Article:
Wag Mittman

Another terrible ad from Meg Whitman. How is she winning? Oh, she's only winning the Republican primary? Never mind.

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Review: MacGruber (2010)

I've never known quite what to make of Will Forte. Shortly after he arrived on "Saturday Night Live," he was enlisted to be their George W. Bush after Will Ferrell's departure, and he was awful. Still, he's displayed through the years a willingness to do almost anything for a laugh, particularly, playing pathetic. Sometimes, it's even funny. MacGruber is pretty funny. And pathetic. And it definitely continues to display that quality of just going for it if there are any possible laughs to be mined.

MacGruber originated as an "SNL" parody of the 1980's t.v. show "MacGyver," with Richard Dean Anderson. I have to admit I have probably seen every episode of this show, though none recently. I'm right on the tail end of the marketing for this movie, and that does not mean I'm 18 going on 17. It was a cool enough show for when I was a kid, and always ripe for parody. I've enjoyed most of the skit versions I've seen. It's just so ridiculous (the skits and the original show).

The film, while not a direct parody of the show, still makes use of enough action tropes and semi-direct references to it to qualify as a parody of it. But it's its own action comedy as well, and a parody of muscular action films. When we first find MacGruber, he's being recruited by Col. James Faith (Powers Boothe, okay) and Lt. Dixon Piper (Ryan Phillippe, dedicated straight man) to come out of retirement to lead the search for a nuclear weapon stolen by MacGruber's old nemesis, Dieter Von C---h (Val Kilmer, okay).

C---h's not MacGruber's nemesis because he's a terrorist, MacGruber retired to get away from working to protect his country (after an unbelievably strong record of service) and is cooling out at a monastery. MacGruber hates C---h because C---h firebombed MacGruber's wedding, killing his fiancée, Casey (Maya Rudolph).

At first, MacGruber demurs, but eventually, he decides to take the government up on its offer, recruiting a team of "American heroes" from his past missions with names like Tug Manley to find and thwart C---h's team of baddies. This goes awry.

As it works out, MacGruber ends up with a team of just three, himself, Lt. Piper and Vicki St. Elmo (Kristen Wiig, floating magically above the lousiest parts of the film), who worked with MacGruber in the past and was best friends with Casey. But first he has to convince her to leave behind a promising career writing terrible music on a keyboard.

Most of the jokes work, if you're in the right frame of mind--i.e., a totally ridiculous frame of mind with maybe some remnants of old "MacGyver" episodes rattling around somewhere in your memory, and there are plenty of jokes. MacGruber is portrayed as addled, unconfident (but with bravura in his back pocket), stuck-in-the-eighties weirdo with multiple identity issues. There's nothing serious about the character, but a lot that's pathetic, and, as before, sometimes funny. The film does get off its laugh-pace at times, but generally snaps back pretty well. There's a winningness to its determination to go too far. And there were a couple of times when it lit up a lot of laugh-receptors in my brain at once.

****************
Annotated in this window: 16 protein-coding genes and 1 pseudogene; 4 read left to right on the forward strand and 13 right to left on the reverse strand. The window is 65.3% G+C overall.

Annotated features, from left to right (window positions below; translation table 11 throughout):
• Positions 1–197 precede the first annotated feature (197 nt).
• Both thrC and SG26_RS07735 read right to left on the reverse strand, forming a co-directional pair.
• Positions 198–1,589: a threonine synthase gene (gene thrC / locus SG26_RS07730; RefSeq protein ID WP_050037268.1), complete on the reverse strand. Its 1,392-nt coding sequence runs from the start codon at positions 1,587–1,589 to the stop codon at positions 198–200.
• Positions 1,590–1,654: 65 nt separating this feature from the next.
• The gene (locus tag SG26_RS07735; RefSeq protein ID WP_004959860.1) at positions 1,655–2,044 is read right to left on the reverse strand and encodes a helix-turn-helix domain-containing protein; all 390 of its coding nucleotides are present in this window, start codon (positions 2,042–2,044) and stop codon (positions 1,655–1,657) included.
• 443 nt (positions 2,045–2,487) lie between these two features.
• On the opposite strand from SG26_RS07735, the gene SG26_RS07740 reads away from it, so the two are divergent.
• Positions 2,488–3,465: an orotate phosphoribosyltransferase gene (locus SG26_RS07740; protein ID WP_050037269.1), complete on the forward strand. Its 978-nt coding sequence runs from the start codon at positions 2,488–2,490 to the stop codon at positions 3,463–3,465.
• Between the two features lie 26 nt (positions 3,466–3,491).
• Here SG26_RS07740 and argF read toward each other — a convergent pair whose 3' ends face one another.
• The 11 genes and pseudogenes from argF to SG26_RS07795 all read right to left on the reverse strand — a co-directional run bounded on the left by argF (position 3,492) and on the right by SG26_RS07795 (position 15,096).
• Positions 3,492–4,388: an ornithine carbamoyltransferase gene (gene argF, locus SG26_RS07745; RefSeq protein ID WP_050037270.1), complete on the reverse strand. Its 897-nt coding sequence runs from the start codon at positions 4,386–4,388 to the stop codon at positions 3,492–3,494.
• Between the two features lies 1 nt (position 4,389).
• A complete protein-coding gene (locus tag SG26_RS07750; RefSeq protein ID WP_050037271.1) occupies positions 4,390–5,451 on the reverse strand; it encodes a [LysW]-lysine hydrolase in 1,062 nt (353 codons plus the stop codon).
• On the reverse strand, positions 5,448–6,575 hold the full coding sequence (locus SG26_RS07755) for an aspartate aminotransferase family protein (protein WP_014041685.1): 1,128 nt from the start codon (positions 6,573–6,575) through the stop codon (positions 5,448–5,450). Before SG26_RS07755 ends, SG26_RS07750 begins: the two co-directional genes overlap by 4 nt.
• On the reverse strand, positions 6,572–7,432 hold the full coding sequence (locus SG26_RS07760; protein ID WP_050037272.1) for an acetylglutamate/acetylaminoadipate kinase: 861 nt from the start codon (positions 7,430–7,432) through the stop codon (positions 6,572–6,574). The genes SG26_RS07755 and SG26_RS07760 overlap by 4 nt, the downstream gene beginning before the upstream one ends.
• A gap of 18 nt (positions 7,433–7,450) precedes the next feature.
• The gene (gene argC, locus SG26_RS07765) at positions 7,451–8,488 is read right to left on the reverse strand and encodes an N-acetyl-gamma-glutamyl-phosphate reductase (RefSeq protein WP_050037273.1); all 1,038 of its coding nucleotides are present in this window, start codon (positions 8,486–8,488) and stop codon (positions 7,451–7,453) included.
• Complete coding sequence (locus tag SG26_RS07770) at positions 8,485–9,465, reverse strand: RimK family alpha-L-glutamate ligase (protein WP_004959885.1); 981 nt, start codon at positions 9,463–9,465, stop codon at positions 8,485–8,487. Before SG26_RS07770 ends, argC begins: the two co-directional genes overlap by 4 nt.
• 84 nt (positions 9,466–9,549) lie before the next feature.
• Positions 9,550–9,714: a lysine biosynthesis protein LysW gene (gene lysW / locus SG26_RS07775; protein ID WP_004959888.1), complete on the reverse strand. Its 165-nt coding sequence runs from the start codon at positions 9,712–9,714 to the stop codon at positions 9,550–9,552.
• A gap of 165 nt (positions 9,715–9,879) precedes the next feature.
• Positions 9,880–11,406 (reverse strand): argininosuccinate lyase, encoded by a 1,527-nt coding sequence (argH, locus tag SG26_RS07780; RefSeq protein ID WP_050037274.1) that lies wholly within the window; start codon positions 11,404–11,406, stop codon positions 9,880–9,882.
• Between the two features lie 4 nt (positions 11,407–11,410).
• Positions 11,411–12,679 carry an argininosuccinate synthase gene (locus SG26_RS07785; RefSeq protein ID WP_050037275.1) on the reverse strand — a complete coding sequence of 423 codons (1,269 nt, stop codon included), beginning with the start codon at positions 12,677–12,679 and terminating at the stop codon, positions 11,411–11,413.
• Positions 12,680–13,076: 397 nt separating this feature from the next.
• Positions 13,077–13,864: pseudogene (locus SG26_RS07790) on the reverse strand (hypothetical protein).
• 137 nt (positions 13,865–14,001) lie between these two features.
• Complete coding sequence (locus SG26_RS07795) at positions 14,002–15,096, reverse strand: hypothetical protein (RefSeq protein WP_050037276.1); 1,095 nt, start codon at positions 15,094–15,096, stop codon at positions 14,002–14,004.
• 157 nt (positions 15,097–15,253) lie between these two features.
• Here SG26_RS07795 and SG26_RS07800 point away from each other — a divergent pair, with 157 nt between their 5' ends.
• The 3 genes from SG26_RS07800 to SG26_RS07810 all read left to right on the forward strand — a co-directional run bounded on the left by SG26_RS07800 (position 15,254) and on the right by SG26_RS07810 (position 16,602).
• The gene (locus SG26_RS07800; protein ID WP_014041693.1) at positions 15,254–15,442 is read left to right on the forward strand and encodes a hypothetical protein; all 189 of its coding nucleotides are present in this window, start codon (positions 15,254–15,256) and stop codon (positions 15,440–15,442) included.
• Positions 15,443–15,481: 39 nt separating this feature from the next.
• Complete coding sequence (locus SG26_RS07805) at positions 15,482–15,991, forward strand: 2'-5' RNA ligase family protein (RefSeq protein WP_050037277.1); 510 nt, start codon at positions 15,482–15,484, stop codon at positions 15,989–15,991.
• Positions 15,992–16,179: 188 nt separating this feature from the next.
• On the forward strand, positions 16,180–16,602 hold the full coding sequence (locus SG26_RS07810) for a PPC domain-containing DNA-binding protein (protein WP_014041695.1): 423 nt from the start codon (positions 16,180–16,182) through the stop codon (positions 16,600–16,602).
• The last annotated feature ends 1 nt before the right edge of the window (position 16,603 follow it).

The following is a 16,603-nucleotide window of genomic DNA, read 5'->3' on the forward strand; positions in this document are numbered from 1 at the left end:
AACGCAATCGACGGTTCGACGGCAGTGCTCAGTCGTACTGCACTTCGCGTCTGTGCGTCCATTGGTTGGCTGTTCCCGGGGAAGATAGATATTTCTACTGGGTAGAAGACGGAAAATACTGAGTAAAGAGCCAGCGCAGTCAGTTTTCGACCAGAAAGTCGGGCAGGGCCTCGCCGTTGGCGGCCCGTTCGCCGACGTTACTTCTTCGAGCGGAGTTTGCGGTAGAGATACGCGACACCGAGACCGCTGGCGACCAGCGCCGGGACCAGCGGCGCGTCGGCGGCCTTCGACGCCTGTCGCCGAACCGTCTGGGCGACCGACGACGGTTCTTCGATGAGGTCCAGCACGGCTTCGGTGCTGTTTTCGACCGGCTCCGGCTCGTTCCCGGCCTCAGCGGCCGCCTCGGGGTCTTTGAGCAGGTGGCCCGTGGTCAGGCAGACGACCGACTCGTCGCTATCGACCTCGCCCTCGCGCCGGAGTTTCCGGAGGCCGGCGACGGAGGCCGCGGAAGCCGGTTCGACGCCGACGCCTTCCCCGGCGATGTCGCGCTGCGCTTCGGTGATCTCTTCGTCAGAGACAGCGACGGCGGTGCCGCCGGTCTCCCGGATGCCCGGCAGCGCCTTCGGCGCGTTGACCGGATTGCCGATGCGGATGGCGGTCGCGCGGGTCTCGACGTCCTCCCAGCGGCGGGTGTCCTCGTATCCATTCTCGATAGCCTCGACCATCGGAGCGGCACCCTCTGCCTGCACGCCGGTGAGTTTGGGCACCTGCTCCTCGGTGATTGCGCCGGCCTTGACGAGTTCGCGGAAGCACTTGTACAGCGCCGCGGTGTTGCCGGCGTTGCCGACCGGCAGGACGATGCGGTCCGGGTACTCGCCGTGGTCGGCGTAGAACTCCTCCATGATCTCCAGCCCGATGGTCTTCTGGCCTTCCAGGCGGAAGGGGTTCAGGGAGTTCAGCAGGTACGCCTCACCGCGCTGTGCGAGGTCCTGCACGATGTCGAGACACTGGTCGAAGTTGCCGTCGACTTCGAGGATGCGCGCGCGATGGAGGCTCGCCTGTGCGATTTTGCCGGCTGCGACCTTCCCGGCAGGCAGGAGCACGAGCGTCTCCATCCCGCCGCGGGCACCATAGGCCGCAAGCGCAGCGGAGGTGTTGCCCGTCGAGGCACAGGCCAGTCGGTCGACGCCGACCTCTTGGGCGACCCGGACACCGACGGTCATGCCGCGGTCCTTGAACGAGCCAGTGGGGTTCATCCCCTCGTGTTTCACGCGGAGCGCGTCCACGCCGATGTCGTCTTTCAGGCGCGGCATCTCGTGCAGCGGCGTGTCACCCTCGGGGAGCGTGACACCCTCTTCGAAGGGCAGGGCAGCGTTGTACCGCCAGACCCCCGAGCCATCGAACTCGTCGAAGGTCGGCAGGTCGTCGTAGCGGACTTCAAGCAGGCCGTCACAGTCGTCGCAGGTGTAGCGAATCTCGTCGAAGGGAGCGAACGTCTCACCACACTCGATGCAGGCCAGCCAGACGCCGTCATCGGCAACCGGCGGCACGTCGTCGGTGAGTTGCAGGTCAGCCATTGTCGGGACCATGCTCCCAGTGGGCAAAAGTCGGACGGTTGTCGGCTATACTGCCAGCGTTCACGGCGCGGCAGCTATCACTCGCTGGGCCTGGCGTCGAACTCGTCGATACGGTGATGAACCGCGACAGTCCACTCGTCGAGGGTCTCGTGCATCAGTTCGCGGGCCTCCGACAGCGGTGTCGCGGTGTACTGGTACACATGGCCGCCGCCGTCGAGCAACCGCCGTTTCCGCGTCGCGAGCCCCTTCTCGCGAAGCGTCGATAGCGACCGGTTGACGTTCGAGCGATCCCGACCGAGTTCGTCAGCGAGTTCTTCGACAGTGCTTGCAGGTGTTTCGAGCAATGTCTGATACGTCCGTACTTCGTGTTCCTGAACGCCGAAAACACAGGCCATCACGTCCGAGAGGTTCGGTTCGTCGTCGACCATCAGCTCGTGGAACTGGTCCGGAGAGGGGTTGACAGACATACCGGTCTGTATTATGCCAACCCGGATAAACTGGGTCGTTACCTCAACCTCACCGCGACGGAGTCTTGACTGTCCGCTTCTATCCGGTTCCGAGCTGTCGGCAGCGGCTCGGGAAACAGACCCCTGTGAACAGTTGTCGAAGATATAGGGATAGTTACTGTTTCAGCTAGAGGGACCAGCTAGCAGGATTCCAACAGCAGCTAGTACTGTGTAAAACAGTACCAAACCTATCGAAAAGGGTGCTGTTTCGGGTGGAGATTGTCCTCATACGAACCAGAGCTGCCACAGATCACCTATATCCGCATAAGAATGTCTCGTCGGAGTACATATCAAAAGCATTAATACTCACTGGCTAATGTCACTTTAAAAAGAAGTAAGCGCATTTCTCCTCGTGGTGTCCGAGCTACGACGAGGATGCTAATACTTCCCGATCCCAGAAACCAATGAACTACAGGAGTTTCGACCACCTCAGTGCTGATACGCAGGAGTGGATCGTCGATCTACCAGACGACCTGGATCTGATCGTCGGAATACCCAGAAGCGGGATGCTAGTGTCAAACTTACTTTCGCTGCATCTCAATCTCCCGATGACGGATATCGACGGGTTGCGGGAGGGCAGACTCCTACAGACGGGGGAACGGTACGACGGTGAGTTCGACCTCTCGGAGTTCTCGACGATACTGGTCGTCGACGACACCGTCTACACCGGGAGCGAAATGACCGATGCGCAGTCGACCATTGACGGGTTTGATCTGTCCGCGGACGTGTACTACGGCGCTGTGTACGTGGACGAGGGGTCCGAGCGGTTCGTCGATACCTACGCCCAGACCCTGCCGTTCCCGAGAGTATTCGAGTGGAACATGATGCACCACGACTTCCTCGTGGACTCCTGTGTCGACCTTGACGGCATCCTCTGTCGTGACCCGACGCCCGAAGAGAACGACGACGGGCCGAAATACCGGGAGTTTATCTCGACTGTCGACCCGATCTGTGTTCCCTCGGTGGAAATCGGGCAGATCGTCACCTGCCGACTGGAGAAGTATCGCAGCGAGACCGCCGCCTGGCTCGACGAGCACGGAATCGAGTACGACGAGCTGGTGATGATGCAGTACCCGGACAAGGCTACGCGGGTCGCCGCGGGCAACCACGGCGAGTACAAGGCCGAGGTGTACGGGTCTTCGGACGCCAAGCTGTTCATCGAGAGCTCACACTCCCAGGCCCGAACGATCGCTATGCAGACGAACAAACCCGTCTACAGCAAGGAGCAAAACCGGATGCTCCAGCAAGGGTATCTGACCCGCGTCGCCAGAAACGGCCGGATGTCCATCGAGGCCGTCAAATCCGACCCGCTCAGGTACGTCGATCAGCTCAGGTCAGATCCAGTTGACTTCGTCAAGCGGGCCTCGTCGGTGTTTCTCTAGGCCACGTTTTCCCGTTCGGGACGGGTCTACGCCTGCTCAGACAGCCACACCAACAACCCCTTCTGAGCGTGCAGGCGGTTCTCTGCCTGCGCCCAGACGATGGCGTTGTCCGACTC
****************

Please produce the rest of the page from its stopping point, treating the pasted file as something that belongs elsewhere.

I want to put in a quick word for some good "SNL" movies which I feel have generally been unfairly slammed in reviews I've seen of MacGruber. Anybody could tell you The Blues Brothers and the Wayne's World movies are classics, and this is widely acknowledged. But A Night at the Roxbury is very, very funny, a very good, slight film based on a good sketch from the show. It's Pat and Stuart Saves His Family are solid, with moments of greatness. I haven't seen The Ladies Man or Superstar. Coneheads is pretty predictably not that great.

MacGruber is absurd, but not an absurdist classic like the best of Jerry Lewis, Adam Sandler or others, though definitely in that vein. It's aggressively odd and vulgar. There are times when it is definitely trying too hard, but, eh, I still mostly laughed.

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Not a well-timed ad

Just saw this AT&T ad on t.v.; looks like BP Gulf of Mexico oil spill swamping America.

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Rand Paul's version of free speech vs. civil rights tends toward discriminatory government thuggery

Visit msnbc.com for breaking news, world news, and news about the economy

Republican senatorial nominee Rand Paul, M.D., of Kentucky, essentially argues here that police should have been, and should now be arresting or escorting away by force peaceful protestors dubbed trespassers by private business owners practicing open segregation or discrimination in public accommodations, on whatever basis the business owner decides--age, race, color, language, disability, etc.--instead of providing redress for those discriminated against.

That don't fly, it's not just an "intellectual discussion," it's backing putting government on the side of moral, civil, political, practical evils, if its implications are to be entertained seriously. Ridiculously, as both Maddow and Paul point out, this isn't and shouldn't even be a current political or legal issue, as this question has been long decided in accordance with the Constitution, and most people aren't dumb enough to be shooting airy gratuitous pie-in-the-sky what-ifs off into the civic stratosphere about it for the sheer intellectual stimulation--if they want to win a modern election.